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General interest items edited by Janice Flahiff

Anticipating temptation may reduce unethical behavior, research finds

Anticipating temptation may reduce unethical behavior, research finds.

From the 22 May 2015 EurekAlert

Why do good people do bad things? It’s a question that has been pondered for centuries, and new research published by the Society for Personality and Social Psychology may offer some insights about when people succumb to versus resist ethical temptations.

“People often think that bad people do bad things and good people do good things, and that unethical behavior just comes down to character,” says lead research author Oliver Sheldon, PhD. “But most people behave dishonestly sometimes, and frequently, this may have more to do with the situation and how people view their own unethical behavior than character, per se.”

In a series of experiments, participants who anticipated a temptation to act unethically were less likely to then behave unethically, relative to those who did not. These participants also were less likely to endorse unethical behavior that offered short-term benefits, such as stealing office supplies or illegally downloading copyrighted material. The study was published online in the Personality and Social Psychology Bulletin on May 22, 2015.

“Self-control, or a lack thereof, may be one factor which explains why good people occasionally do bad things,” says Sheldon, an assistant professor of organizational behavior at Rutgers University.

..

Anticipating temptation may only help, however, if people identify an unethical act as having the potential to jeopardize their self-image, integrity, or reputation.

Participants who were encouraged to anticipate temptation and who thought their behavior was consistent with their future self, were honest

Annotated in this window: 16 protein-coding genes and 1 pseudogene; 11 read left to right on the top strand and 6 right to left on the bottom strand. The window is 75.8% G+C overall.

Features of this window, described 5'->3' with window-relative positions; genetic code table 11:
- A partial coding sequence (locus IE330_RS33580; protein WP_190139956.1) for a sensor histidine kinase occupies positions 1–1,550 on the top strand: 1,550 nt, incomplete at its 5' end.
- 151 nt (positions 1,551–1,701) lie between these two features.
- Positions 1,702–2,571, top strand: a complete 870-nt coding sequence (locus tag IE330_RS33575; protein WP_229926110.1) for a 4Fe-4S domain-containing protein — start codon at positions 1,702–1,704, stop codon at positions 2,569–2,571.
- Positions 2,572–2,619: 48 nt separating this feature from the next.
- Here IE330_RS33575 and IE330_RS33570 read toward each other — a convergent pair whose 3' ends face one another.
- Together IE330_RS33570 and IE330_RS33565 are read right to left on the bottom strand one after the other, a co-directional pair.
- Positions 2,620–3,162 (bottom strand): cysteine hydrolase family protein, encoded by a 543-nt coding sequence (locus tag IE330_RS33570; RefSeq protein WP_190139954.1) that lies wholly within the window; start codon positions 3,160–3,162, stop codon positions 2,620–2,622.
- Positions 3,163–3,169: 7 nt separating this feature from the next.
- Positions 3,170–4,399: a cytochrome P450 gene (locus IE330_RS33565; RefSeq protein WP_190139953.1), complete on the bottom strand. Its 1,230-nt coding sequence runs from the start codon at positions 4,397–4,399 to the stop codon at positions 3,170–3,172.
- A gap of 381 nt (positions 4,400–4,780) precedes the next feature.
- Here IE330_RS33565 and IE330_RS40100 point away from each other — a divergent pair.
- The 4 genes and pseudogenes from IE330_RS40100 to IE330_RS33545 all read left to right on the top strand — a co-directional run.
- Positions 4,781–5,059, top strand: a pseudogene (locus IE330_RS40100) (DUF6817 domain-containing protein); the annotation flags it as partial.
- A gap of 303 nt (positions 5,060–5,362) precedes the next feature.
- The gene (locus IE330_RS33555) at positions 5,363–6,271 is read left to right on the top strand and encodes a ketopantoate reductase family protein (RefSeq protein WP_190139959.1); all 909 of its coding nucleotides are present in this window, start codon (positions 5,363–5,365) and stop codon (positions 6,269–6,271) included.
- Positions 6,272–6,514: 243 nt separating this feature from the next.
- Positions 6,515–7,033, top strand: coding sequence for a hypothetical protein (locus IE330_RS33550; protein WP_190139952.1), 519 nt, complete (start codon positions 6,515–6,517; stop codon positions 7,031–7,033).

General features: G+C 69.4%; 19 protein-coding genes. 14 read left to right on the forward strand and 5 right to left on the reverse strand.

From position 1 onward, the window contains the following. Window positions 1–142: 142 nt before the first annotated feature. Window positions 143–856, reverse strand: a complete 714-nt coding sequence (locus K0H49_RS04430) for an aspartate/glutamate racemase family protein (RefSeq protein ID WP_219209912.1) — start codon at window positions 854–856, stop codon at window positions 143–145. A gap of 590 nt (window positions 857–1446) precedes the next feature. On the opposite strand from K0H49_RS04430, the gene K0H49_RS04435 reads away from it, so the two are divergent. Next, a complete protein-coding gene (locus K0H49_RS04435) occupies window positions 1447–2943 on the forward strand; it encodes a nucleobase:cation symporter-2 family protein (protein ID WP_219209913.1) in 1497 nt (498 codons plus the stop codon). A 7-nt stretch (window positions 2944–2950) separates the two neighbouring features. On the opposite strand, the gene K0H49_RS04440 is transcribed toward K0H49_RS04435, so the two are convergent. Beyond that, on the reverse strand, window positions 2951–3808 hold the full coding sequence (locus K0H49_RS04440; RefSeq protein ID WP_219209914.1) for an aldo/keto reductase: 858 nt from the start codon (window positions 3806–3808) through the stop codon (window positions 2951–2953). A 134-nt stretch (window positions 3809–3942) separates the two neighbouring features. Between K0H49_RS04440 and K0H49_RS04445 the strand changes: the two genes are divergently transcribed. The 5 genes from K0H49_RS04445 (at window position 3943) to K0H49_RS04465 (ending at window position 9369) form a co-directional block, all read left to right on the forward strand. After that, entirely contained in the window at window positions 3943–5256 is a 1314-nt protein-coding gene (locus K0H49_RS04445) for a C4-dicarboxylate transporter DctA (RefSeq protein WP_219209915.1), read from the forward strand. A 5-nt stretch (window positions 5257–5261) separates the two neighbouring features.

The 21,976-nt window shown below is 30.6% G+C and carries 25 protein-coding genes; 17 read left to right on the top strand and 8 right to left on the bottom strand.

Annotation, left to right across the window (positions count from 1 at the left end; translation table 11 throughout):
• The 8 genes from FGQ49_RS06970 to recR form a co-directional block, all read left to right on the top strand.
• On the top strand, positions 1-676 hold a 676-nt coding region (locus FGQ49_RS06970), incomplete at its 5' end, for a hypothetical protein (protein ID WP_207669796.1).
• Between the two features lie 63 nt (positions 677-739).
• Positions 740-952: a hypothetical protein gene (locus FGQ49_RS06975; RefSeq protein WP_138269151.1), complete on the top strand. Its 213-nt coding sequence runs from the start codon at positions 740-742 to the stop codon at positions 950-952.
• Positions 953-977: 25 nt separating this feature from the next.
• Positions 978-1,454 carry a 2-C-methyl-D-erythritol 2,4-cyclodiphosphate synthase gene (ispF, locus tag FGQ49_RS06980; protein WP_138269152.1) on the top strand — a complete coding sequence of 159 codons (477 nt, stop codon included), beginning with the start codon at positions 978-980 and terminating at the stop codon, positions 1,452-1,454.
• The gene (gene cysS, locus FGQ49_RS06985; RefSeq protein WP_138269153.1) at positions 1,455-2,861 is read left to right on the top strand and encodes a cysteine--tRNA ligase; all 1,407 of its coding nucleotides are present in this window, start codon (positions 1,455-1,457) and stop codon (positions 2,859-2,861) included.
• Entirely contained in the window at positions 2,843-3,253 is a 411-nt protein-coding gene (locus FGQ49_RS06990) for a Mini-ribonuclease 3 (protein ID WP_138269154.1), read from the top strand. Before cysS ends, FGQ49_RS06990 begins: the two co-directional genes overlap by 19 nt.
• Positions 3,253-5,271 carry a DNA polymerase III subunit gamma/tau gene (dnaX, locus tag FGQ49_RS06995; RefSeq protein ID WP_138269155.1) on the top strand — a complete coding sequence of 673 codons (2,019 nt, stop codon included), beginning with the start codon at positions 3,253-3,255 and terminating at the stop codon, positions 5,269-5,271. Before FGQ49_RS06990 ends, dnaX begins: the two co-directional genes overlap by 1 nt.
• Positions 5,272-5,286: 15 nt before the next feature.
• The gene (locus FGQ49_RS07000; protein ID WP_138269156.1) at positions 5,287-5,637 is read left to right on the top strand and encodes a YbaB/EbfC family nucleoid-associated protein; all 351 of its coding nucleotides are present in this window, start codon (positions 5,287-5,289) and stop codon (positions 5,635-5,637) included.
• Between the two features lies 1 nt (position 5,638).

People also may be more likely to engage in unethical behavior if they believe the act is an isolated incident.

“Unethical behavior may not be experienced as something that needs to be resisted if people think it’s socially acceptable or does not reflect on their moral self-image,” Sheldon says. “People often compartmentalize their experiences of temptation, making it much easier for them to rationalize the behavior. They might say, ‘Just because I took office supplies home for personal use one time, that doesn’t mean I’m a thief.'”

If people want to avoid unethical behavior, it may help to anticipate situations where they will be tempted and consider how acting upon such temptation fits with their long-term goals or beliefs about their own morality. “You may not be concerned about getting caught or about your reputation if people found out, but you might be concerned about your own ethical self-image,” Sheldon says. “Keeping such considerations in mind as one enters into potentially tempting situations can help people resist the temptation to behave unethically.”

The same suggestions may apply for employers, Sheldon says. For example, a manager could email employees before a work trip to warn them against the temptation to inflate travel expenses. The reminder about upcoming temptation might help protect the company’s bottom line, especially if employees view the temptation to inflate travel expenses as something they will encounter repeatedly in the future.